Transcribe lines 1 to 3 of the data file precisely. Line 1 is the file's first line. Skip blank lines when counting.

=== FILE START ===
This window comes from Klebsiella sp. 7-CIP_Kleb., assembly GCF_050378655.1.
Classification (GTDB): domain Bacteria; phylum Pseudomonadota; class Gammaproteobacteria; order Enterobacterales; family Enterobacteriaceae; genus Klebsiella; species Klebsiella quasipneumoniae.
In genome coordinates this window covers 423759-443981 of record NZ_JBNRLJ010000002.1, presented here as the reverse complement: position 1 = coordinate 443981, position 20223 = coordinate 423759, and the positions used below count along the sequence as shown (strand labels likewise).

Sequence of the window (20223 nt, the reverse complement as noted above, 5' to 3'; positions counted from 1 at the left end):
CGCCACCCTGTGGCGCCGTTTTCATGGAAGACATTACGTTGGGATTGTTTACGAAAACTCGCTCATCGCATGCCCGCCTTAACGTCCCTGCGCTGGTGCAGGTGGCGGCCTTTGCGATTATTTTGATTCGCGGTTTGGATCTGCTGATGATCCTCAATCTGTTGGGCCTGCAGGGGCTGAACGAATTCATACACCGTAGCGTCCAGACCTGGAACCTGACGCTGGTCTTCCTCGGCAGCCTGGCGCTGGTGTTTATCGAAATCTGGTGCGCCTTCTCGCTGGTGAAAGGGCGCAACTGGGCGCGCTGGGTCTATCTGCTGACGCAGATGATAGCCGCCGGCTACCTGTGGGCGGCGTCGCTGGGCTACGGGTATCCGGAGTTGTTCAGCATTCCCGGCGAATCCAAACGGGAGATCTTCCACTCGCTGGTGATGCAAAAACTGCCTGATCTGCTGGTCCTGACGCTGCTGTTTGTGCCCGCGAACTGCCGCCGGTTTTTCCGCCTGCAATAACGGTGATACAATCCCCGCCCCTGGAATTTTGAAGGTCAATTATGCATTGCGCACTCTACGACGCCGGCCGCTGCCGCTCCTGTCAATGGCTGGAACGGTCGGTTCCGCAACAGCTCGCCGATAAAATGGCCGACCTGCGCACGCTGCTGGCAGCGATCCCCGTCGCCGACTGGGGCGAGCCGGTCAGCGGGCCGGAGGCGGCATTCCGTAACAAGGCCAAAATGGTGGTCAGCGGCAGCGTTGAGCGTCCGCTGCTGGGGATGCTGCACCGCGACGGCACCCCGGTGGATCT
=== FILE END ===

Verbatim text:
This window comes from Klebsiella sp. 7-CIP_Kleb., assembly GCF_050378655.1.
Classification (GTDB): domain Bacteria; phylum Pseudomonadota; class Gammaproteobacteria; order Enterobacterales; family Enterobacteriaceae; genus Klebsiella; species Klebsiella quasipneumoniae.
In genome coordinates this window covers 423759-443981 of record NZ_JBNRLJ010000002.1, presented here as the reverse complement: position 1 = coordinate 443981, position 20223 = coordinate 423759, and the positions used below count along the sequence as shown (strand labels likewise).